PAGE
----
1. A grass roots effort; and
2. A Washington effort.
You cannot influence foreign policy in this nation on a continuing basis with one person or the handful of persons in our community who have access to political power on an ad hoc basis. I cannot emphasize enough that such ad hoc access is not adequate to move our community into the mainstream of foreign policy development on a continuing basis.
To develop a grass roots effort we should follow the example of the Jewish American community. In 1950 the Jewish American community made a decision to achieve full influence with the Congress. They decided to identify and assign up to 5 Jewish Americans to each representative and each senator. They reasoned that if they achieved such influence with the Congress that their foreign policy positions would prevail no matter who was in the White House. And if the White House agreed with their foreign policy positions all the better.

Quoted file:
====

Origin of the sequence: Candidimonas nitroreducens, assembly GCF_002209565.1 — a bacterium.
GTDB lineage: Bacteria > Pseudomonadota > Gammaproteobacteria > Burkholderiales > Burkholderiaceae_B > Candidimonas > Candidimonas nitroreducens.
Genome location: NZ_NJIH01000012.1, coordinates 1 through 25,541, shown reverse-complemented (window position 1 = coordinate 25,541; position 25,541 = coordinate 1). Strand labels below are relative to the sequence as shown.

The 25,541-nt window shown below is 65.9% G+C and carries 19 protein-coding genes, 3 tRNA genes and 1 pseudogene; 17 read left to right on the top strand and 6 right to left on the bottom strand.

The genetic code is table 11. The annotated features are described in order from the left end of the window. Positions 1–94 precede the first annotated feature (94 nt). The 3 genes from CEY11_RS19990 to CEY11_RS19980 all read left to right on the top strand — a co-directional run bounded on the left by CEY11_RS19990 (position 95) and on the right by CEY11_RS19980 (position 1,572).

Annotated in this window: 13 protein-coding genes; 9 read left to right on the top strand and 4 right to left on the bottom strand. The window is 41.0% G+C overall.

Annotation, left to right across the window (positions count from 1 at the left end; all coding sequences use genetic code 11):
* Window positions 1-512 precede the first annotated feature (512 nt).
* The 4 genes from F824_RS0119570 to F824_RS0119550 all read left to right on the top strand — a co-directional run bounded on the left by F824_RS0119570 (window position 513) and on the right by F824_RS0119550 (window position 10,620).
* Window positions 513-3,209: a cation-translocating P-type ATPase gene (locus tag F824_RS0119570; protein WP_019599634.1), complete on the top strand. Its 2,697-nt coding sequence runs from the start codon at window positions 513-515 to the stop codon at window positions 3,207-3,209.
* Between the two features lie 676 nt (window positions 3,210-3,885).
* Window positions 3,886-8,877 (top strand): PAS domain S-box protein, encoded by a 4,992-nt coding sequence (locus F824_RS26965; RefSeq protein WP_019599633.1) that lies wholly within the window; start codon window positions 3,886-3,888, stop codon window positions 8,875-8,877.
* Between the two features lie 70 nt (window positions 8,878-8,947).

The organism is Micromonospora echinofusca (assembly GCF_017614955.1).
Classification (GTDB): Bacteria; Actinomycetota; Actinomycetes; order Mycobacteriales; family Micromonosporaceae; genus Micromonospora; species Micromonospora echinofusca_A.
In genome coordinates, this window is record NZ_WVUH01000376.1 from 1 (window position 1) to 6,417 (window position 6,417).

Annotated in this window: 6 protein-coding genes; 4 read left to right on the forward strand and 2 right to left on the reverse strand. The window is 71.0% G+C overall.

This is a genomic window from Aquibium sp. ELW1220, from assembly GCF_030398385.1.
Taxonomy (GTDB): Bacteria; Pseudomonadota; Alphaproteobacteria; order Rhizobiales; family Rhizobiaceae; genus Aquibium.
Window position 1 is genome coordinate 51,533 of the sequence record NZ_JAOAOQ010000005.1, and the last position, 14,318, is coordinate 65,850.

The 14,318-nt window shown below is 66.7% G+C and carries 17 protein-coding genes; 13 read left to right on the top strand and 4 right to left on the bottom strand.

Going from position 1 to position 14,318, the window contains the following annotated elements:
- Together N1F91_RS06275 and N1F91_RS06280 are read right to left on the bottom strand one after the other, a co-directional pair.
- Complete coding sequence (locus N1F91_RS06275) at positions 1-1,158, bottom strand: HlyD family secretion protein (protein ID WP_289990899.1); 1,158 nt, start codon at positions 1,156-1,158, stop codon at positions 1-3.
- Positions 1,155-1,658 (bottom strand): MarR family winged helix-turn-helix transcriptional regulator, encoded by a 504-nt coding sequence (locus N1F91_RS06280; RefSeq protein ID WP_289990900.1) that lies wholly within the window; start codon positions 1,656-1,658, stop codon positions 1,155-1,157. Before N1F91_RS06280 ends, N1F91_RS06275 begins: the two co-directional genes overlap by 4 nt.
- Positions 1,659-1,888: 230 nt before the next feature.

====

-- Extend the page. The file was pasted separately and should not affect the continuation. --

At the American Hellenic Institute (AHI) we have a program to develop Congressional Contact Leadership Teams of 3 Greek Americans for each of the 435 members of the House and the 100 members of the Senate. That means we need 1605 leaders throughout the U.S.; grass roots leaders in every state and congressional district.
The AHI is a non-profit, tax-exempt national membership organization. With members in practically every state, AHI provides information to the many Greek American organizations throughout the country. AHI members are all volunteers.
AHI’s affiliated lobby organization registered with the U.S. Congress has developed some 400 Congressional Contact Leaders. We need 805 more if we are to achieve our goal of becoming an integral part of the foreign policy development process.